rheem danville

Valley Girl Views

Most of us are aware that in 1942 the government seized the town of Alvira and surrounding towns, evicting the residents and bulldozing the farms to build The Pennsylvania Ordinance Works, a TNT manufacturing and storage facility for the war effort.  (You can read more about that here.)  

But did you know they also took over the steel plant in Danville, Pa.? Unlike the residents of Alvira however, Danville sought to negotiate with the War Department. The Bethlehem Steel Company had "curtailed activities here within recent months to the inability of obtaining re-rolling rails."  Realizing the need for a new industry, the Chamber of Commerce approached the War Production Board.

In 1942, Danville Structural Steel was owned and operated by Bethlehem Steel.  Built in 1847 as the Rough and Read Mill, it had changed hands many times over the years, before being purchased by Charles Schwab in 1928. Schwab turned the plant over to Bethlehem Steel in 1930 when he became president of the Bethlehem corporation.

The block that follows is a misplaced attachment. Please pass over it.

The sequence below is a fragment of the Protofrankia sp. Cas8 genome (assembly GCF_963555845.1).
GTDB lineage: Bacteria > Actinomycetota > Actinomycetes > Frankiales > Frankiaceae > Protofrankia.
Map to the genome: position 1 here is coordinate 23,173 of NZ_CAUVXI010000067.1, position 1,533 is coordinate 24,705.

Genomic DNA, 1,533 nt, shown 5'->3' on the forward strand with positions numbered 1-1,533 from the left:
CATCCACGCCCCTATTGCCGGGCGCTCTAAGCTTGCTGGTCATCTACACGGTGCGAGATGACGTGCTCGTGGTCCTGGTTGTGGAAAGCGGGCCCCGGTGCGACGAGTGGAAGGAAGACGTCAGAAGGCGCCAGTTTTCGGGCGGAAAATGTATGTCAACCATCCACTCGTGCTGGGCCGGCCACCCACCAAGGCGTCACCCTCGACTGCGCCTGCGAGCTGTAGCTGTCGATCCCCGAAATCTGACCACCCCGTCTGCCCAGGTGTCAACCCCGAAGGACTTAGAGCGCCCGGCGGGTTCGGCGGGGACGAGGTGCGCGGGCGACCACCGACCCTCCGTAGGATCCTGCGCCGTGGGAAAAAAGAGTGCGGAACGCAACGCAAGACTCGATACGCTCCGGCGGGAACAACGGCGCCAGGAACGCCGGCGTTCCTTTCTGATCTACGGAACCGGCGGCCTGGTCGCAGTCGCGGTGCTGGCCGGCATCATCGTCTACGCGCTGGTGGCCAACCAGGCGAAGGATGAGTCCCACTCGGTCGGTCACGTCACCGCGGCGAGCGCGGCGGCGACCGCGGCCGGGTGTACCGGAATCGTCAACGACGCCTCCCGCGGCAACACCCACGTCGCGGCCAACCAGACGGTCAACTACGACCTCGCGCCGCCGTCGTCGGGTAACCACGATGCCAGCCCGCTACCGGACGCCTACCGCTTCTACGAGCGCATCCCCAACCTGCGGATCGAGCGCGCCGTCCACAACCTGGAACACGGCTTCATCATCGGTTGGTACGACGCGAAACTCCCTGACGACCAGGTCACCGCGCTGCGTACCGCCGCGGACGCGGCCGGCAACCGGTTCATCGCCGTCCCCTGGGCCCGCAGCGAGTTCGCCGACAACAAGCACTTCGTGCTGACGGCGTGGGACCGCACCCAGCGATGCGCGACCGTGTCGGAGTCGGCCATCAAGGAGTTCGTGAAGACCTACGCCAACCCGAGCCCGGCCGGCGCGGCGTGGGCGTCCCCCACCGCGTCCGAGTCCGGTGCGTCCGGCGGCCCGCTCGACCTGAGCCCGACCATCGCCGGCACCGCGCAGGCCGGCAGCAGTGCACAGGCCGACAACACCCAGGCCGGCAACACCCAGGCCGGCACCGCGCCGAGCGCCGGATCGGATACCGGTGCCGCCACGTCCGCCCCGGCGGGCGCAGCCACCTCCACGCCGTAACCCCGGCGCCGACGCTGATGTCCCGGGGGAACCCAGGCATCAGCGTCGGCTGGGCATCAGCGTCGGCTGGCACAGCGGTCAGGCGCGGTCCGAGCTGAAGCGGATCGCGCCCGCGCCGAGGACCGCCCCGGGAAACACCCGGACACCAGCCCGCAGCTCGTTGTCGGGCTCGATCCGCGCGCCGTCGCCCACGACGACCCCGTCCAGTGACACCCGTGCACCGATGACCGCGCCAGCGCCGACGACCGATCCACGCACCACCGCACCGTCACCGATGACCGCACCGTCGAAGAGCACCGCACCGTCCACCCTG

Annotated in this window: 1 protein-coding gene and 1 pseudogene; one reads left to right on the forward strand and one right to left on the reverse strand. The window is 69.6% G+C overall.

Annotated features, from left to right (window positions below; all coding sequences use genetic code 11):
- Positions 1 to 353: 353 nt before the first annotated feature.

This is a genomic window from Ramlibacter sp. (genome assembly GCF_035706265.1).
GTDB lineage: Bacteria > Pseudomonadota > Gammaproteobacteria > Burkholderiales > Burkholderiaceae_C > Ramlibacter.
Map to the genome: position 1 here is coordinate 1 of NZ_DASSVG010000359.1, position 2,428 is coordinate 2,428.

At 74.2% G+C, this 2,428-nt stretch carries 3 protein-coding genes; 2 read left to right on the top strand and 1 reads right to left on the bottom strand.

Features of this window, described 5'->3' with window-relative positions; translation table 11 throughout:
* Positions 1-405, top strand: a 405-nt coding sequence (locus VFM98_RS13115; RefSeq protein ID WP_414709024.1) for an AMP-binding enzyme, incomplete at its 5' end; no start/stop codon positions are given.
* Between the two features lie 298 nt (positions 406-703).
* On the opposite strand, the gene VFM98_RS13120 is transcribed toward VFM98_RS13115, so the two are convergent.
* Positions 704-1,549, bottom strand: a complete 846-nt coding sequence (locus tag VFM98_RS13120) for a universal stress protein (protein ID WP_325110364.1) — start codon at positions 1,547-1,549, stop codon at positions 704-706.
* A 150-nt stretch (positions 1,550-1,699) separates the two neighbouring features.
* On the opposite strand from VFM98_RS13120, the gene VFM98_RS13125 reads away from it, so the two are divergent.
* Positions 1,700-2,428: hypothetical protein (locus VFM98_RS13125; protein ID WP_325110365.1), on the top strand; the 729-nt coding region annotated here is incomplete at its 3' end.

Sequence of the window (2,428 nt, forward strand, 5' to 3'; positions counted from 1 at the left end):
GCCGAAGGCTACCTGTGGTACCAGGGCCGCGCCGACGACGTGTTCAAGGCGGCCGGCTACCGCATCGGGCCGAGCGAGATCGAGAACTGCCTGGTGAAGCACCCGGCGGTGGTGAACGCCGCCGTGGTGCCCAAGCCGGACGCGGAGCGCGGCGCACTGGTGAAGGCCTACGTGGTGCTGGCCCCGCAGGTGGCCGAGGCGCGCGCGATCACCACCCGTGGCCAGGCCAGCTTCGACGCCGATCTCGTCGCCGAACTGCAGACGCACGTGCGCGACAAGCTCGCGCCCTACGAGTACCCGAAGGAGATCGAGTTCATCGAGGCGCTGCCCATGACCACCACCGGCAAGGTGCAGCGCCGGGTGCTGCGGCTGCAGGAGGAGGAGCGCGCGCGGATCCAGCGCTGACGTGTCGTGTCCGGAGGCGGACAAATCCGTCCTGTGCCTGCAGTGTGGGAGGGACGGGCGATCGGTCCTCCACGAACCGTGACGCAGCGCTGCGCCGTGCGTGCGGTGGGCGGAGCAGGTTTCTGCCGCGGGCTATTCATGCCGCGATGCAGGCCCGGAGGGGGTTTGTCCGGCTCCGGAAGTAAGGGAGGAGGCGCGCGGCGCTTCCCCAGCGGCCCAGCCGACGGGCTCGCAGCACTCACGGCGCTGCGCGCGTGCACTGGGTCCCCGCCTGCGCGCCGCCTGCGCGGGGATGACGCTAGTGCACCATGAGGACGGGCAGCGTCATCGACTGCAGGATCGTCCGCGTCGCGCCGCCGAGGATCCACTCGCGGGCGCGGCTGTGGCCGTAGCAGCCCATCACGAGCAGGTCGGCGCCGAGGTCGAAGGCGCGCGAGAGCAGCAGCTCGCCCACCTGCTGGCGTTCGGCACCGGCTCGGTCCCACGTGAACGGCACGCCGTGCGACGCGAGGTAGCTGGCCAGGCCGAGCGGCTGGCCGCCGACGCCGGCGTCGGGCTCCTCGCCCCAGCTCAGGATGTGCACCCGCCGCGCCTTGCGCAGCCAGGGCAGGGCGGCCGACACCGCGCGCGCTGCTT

Headline in the Danville Morning News, May 8 1942
(It was on March 7, 1942, that the residents of Alvira was told they had six weeks to vacate their property)
 
An article in the Danville Morning News on May 8, 1942, explained that the U.S. Navy purchased the Bethlehem Steel operations in Danville, and that Rheem Manufacturing would provide the management and labor personnel.
The article stated that approximately 100 men would be employed when the operations began on July 1, with an additional 400 expected to be hired by the end of November 1942.
 
"Nor will the plan operate as just a war, or emergency industry.  It will be a permanent one, and will continue to operate once the period of the war-time emergency is over," promised Mr Long, who had been appointed as Plant Manager. (The plant closed almost immediately at the end of the war.)
 
Rheem Manufacturing had plants in Chicago. Illinois; South Gate, California; Newark, New Jersey; New Orleans, Louisiana; Houston, Texas; and Baltimore, Maryland, as well as in Sydney, Australia.
 
"Participating in an all-out fashion in the battle of war production, the Rheem Company - in its many plants - is making bombs, forgings for shells, depth charges, building ships for Maritime Commission, producing power boxes, and making cartridge cases in large quantities," according to the May article in the Danville Morning News.
 
 
Danville Morning News
August 25, 1945
 
Danville Morning News 
October 20, 1945
 

Read the whole story on Valley Girl Views